Ettore Bugatti (Le Patron) decided at the start of the 1930’s that he should build the ‘ultimate’ car, even though he had made his name with small racing cars such as the Bugatti Type 35, incidentally the most successful racing car of all time with over 2,000 wins. But this was not enough for the eccentric Ettore Bugatti. He wished to be remembered for his Bugatti Royale, the Type 41.
The Royale was huge. The 13 liter engine was the most powerful ever installed in an automobile. It was fitted into a motor car more than 6.4 meters long. It sat on 38 inch wheels. Its radiator cap was a statue of a performing elephant, designed by his brother Rembrandt.
However, it appeared in 1932, in time for the Great Depression and not even one royal family purchased a Royale. It remained an automotive anachronism of which only six or seven were built (nobody knows the exact number) and most remained unsold. The white elephant mascot was prophetic.
However, after the Bugatti firm went into liquidation, and having numerous successive owners, Volkswagen AG decided to revive the legendary Bugatti name, purchasing all trademark rights, and Bugatti Automobile S.A.S. was founded as a Volkswagen France subsidiary in Molsheim, Alsace, the town where the Royale was built. History was about to repeat itself.
In 2000, VW announced the Bugatti Veyron concept to the world; however, the first production model was not shown until the Tokyo Motor Show in 2005, to cost $1 million, develop 1,000 horsepower and attain 400 km/h.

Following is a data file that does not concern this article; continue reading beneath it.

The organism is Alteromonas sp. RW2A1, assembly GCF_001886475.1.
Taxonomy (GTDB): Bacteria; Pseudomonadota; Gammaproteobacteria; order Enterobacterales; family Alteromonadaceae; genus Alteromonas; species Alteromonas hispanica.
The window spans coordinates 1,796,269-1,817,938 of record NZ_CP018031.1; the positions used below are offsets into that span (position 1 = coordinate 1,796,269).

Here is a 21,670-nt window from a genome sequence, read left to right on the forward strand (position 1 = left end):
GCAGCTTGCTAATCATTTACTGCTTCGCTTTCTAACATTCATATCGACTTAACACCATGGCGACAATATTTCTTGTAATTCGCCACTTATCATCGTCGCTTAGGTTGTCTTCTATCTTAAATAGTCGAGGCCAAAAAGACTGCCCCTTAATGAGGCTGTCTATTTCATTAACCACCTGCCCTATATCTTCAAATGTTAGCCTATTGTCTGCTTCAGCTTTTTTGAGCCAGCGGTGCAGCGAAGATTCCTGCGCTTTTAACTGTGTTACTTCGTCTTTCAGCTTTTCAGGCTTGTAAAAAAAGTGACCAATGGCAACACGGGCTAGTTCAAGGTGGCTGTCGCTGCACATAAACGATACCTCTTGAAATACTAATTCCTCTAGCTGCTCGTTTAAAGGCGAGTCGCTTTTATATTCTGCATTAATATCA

The enormous W16 engine with its four turbochargers did indeed develop 1001 horsepower, but reaching the target speed of 400 km/h was not so easy. Aerodynamic instability was the problem. One prototype was destroyed in a crash and another spun out during a public demonstration at Monterey in America.
However, by May 2005, a prototype Veyron tested at a Volkswagen track near Wolfsburg, Germany, managed the magic 400 km/h (249 mph). In October, 2005, the final production version of the Veyron reached a top speed of 407.5 km/h (253.2 mph)! But the cost to build each car was far more than the one million USD ticket price. VW has had to sell each Veyron at a loss.
The Veyron in its final form is certainly not a French tour de force. The seven speed gearbox is made by Ricardo in the UK, and the unique 16 cylinder 8.0 litre engine comes from the Volkswagen engine plant in Salzgitter in Germany. The tyres – the first production tyres homologated for speeds above 400 km/h – are a joint development with Michelin. The carbon bre monocoque is built by ATR in Italy, the front and rear-structures in forged aluminium by Heggemann in Germany and the bespoke carbon-ceramic brakes by AP Racing in Great Britain. The paintwork is German, the leather Austrian, and the windscreen is manufactured in Finland. So much for its French heritage!
The end result is a vehicle which will reach 100 km/h in 2.5 seconds. It reaches 200 and 300 km/h in 7.4 and 16.7 seconds respectively. It gulps fuel at 125 liters per 100 km, and at full throttle empties its fuel tank in 12.5 minutes. Just as well, as the tyres will only last 15 minutes at top speed.
Max Born, the 1954 Nobel Prize winner in physics, said of space travel that it was “a triumph of intellect but a tragic failure of reason.” He could have been talking about the Bugatti Veyron. Certainly a triumph of engineering, but equally a failure of reason. It has no place in the automotive world. Today’s Bugatti Veyron is the reincarnation of the Bugatti Royale! All that is lacking is the white elephant mascot.